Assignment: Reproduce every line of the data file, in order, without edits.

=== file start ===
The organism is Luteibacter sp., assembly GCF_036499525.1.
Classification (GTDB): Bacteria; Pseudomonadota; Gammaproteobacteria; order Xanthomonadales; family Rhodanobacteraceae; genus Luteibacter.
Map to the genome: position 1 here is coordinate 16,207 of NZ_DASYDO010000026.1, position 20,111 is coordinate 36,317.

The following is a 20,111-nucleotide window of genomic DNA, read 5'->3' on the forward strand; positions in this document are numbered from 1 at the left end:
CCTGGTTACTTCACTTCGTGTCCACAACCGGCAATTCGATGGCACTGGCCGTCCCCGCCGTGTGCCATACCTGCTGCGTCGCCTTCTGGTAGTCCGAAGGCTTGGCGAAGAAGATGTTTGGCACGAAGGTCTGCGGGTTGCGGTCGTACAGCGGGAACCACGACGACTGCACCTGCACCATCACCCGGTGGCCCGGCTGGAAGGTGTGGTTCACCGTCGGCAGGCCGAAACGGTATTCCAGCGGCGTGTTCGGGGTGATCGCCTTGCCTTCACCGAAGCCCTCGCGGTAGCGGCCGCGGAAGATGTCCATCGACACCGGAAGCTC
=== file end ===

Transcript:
The organism is Luteibacter sp., assembly GCF_036499525.1.
Classification (GTDB): Bacteria; Pseudomonadota; Gammaproteobacteria; order Xanthomonadales; family Rhodanobacteraceae; genus Luteibacter.
Map to the genome: position 1 here is coordinate 16,207 of NZ_DASYDO010000026.1, position 20,111 is coordinate 36,317.

The following is a 20,111-nucleotide window of genomic DNA, read 5'->3' on the forward strand; positions in this document are numbered from 1 at the left end:
CCTGGTTACTTCACTTCGTGTCCACAACCGGCAATTCGATGGCACTGGCCGTCCCCGCCGTGTGCCATACCTGCTGCGTCGCCTTCTGGTAGTCCGAAGGCTTGGCGAAGAAGATGTTTGGCACGAAGGTCTGCGGGTTGCGGTCGTACAGCGGGAACCACGACGACTGCACCTGCACCATCACCCGGTGGCCCGGCTGGAAGGTGTGGTTCACCGTCGGCAGGCCGAAACGGTATTCCAGCGGCGTGTTCGGGGTGATCGCCTTGCCTTCACCGAAGCCCTCGCGGTAGCGGCCGCGGAAGATGTCCATCGACACCGGAAGCTC